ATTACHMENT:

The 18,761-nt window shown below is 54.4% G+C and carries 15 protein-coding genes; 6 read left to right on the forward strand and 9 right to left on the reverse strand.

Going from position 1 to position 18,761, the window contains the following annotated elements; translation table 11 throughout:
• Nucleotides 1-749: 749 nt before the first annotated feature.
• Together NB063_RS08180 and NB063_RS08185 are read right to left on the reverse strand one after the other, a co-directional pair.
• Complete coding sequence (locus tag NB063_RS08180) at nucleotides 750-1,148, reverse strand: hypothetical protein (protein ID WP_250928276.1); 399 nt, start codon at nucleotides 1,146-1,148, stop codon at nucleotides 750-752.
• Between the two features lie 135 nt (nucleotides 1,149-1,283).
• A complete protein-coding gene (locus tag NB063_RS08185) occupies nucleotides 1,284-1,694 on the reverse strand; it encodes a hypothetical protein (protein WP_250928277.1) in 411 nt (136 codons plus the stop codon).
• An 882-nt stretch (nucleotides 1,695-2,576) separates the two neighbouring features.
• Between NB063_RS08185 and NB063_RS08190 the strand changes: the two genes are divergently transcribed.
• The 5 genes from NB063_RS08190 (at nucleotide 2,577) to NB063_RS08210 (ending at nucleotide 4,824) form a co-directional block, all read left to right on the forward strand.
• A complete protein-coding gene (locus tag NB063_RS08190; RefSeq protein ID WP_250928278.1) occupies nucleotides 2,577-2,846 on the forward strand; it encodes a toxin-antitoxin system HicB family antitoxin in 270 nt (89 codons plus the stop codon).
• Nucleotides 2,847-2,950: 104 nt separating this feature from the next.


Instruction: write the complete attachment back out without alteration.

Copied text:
The 18,761-nt window shown below is 54.4% G+C and carries 15 protein-coding genes; 6 read left to right on the forward strand and 9 right to left on the reverse strand.

Going from position 1 to position 18,761, the window contains the following annotated elements; translation table 11 throughout:
• Nucleotides 1-749: 749 nt before the first annotated feature.
• Together NB063_RS08180 and NB063_RS08185 are read right to left on the reverse strand one after the other, a co-directional pair.
• Complete coding sequence (locus tag NB063_RS08180) at nucleotides 750-1,148, reverse strand: hypothetical protein (protein ID WP_250928276.1); 399 nt, start codon at nucleotides 1,146-1,148, stop codon at nucleotides 750-752.
• Between the two features lie 135 nt (nucleotides 1,149-1,283).
• A complete protein-coding gene (locus tag NB063_RS08185) occupies nucleotides 1,284-1,694 on the reverse strand; it encodes a hypothetical protein (protein WP_250928277.1) in 411 nt (136 codons plus the stop codon).
• An 882-nt stretch (nucleotides 1,695-2,576) separates the two neighbouring features.
• Between NB063_RS08185 and NB063_RS08190 the strand changes: the two genes are divergently transcribed.
• The 5 genes from NB063_RS08190 (at nucleotide 2,577) to NB063_RS08210 (ending at nucleotide 4,824) form a co-directional block, all read left to right on the forward strand.
• A complete protein-coding gene (locus tag NB063_RS08190; RefSeq protein ID WP_250928278.1) occupies nucleotides 2,577-2,846 on the forward strand; it encodes a toxin-antitoxin system HicB family antitoxin in 270 nt (89 codons plus the stop codon).
• Nucleotides 2,847-2,950: 104 nt separating this feature from the next.